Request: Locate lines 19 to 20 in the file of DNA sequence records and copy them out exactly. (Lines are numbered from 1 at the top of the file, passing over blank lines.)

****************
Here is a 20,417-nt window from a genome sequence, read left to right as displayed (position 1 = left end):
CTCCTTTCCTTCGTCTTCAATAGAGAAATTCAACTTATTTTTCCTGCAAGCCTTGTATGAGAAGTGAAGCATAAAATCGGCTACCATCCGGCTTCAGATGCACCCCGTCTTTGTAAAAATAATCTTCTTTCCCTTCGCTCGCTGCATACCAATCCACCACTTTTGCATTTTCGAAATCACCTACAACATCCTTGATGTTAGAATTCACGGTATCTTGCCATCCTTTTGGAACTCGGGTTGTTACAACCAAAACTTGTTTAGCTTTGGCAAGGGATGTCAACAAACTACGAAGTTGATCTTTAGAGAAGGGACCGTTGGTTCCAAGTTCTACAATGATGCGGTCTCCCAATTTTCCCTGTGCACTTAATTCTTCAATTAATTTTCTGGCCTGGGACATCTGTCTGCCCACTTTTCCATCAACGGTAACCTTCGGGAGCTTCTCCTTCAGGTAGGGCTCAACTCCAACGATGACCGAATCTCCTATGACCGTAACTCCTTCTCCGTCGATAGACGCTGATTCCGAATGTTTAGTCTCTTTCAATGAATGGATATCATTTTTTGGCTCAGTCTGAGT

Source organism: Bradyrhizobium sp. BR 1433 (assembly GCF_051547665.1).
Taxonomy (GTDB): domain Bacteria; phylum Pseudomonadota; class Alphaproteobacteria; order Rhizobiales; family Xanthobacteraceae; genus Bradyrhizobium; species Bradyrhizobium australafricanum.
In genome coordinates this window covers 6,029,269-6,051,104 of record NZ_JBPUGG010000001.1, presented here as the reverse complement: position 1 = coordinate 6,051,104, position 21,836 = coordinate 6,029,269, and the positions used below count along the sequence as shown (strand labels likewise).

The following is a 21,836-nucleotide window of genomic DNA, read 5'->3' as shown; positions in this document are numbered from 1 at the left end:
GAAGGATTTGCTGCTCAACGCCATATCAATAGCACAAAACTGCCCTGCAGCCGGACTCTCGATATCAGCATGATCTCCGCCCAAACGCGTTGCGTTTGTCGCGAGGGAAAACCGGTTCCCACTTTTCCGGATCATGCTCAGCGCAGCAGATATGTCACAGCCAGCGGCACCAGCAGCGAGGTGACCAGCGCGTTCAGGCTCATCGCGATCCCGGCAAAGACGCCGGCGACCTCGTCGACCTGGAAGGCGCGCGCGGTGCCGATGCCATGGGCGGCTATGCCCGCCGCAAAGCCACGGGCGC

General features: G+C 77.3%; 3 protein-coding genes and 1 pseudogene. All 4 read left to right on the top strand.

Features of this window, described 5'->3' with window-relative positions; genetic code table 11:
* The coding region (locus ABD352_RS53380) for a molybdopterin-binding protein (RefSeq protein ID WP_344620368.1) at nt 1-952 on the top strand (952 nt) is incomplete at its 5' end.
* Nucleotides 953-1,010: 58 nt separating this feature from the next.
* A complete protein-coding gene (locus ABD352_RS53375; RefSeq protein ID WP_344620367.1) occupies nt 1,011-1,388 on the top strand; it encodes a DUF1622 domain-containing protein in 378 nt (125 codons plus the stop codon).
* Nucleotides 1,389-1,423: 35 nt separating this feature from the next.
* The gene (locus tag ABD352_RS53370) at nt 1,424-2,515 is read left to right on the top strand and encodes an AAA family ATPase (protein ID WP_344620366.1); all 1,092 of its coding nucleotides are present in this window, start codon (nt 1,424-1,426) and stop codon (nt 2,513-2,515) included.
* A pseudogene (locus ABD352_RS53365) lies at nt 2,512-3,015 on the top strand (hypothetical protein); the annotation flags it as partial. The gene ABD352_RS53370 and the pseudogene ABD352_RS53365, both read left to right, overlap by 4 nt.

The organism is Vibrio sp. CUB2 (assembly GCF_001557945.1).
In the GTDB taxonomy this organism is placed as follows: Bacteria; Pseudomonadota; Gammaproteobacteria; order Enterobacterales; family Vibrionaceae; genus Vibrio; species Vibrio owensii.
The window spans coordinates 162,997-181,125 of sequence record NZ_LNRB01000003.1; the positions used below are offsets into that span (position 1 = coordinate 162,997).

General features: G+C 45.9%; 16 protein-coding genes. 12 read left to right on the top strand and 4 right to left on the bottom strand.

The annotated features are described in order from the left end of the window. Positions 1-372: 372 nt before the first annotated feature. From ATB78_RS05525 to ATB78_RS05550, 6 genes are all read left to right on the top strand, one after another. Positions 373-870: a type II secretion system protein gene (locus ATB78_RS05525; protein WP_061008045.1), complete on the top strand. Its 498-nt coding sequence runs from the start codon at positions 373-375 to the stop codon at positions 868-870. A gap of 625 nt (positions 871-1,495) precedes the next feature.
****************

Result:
General features: G+C 45.9%; 16 protein-coding genes. 12 read left to right on the top strand and 4 right to left on the bottom strand.

The annotated features are described in order from the left end of the window. Positions 1-372: 372 nt before the first annotated feature. From ATB78_RS05525 to ATB78_RS05550, 6 genes are all read left to right on the top strand, one after another. Positions 373-870: a type II secretion system protein gene (locus ATB78_RS05525; protein WP_061008045.1), complete on the top strand. Its 498-nt coding sequence runs from the start codon at positions 373-375 to the stop codon at positions 868-870. A gap of 625 nt (positions 871-1,495) precedes the next feature.